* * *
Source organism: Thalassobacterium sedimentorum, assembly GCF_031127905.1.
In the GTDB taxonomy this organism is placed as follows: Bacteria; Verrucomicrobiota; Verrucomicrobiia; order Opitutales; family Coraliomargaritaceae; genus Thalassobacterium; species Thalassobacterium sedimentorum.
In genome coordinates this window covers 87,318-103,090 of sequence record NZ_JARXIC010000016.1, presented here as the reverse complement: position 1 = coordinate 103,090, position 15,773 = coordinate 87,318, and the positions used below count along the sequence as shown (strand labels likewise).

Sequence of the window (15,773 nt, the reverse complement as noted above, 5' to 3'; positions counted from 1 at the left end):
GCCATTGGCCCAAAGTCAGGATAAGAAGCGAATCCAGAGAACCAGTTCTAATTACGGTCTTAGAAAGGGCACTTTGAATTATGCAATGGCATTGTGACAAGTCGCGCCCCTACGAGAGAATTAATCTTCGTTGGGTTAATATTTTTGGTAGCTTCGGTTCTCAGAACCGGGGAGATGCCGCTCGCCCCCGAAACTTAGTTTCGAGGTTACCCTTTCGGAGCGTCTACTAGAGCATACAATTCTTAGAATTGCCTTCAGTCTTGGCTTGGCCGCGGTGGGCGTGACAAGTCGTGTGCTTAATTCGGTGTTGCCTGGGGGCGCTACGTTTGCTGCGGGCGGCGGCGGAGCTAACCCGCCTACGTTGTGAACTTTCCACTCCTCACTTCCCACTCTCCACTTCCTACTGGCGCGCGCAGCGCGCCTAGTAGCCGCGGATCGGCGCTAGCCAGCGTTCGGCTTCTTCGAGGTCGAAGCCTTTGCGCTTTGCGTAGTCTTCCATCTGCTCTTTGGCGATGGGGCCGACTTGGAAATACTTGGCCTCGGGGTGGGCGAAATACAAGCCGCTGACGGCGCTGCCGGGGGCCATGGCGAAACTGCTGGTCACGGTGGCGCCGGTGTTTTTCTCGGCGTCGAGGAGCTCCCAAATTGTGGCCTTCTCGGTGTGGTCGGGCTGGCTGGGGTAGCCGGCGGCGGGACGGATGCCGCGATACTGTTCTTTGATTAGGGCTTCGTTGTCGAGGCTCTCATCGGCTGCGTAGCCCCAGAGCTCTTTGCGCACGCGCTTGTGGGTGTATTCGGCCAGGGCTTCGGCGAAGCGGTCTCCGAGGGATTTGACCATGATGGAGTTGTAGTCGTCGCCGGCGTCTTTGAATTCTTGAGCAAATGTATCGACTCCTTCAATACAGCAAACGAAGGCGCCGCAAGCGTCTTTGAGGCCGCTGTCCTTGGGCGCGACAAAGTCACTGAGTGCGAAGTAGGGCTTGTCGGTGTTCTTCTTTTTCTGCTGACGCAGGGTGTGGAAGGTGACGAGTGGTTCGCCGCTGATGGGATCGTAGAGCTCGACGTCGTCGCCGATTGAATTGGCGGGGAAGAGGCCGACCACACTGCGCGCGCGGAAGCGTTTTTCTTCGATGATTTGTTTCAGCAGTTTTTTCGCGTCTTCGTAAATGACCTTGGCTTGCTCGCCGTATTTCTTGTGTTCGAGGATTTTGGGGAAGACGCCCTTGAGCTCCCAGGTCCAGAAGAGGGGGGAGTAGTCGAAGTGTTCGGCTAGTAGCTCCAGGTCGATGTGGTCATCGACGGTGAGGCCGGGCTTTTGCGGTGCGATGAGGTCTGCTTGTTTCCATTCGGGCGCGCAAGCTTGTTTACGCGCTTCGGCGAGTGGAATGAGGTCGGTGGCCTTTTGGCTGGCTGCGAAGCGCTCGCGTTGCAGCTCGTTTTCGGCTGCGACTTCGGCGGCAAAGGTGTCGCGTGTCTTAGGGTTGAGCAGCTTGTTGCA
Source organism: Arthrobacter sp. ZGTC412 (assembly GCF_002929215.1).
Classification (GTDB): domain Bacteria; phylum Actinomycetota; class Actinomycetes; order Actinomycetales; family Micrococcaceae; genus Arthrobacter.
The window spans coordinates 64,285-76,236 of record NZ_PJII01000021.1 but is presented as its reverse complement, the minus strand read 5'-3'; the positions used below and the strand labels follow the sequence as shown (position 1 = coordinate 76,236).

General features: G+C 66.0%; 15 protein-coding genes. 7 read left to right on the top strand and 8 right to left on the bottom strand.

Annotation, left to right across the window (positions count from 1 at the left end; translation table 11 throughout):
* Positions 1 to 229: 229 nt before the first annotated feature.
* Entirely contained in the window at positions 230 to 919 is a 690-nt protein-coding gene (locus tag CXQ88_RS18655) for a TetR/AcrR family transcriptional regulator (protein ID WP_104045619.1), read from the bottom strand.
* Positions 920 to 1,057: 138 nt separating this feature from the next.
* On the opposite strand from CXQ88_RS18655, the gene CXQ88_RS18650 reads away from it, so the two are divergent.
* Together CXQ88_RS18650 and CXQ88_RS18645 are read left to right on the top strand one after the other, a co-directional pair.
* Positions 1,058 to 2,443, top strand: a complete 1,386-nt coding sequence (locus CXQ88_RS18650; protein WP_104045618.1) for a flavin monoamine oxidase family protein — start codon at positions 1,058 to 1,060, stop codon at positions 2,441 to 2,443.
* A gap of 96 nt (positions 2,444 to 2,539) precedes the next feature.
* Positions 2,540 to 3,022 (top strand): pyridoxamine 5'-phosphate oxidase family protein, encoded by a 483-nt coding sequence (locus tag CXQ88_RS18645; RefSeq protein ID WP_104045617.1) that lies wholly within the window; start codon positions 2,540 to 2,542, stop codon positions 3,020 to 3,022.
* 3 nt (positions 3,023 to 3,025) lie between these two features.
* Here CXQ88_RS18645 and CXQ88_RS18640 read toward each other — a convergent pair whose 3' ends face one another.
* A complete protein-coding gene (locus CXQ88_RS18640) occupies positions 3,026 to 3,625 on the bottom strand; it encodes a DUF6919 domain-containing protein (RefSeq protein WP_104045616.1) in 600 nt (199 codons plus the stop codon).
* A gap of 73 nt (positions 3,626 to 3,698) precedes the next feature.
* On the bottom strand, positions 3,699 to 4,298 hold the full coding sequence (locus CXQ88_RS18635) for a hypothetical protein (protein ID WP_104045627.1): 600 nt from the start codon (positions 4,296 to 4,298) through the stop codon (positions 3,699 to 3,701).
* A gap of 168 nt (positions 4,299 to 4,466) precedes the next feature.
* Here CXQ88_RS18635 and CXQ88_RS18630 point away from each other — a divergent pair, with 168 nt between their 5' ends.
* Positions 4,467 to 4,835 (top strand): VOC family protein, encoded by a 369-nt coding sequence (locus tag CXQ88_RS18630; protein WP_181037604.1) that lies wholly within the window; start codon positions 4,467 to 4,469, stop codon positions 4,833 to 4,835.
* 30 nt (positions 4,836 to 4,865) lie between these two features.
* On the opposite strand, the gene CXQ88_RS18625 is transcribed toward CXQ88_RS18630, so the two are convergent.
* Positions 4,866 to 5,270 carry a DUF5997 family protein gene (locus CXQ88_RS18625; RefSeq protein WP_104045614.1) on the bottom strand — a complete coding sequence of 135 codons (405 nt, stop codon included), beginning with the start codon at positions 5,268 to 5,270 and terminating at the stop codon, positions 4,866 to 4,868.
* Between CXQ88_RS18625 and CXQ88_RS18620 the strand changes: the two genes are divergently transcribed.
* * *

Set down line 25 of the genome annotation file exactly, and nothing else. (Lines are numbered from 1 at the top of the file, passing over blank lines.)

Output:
* Here CXQ88_RS18635 and CXQ88_RS18630 point away from each other — a divergent pair, with 168 nt between their 5' ends.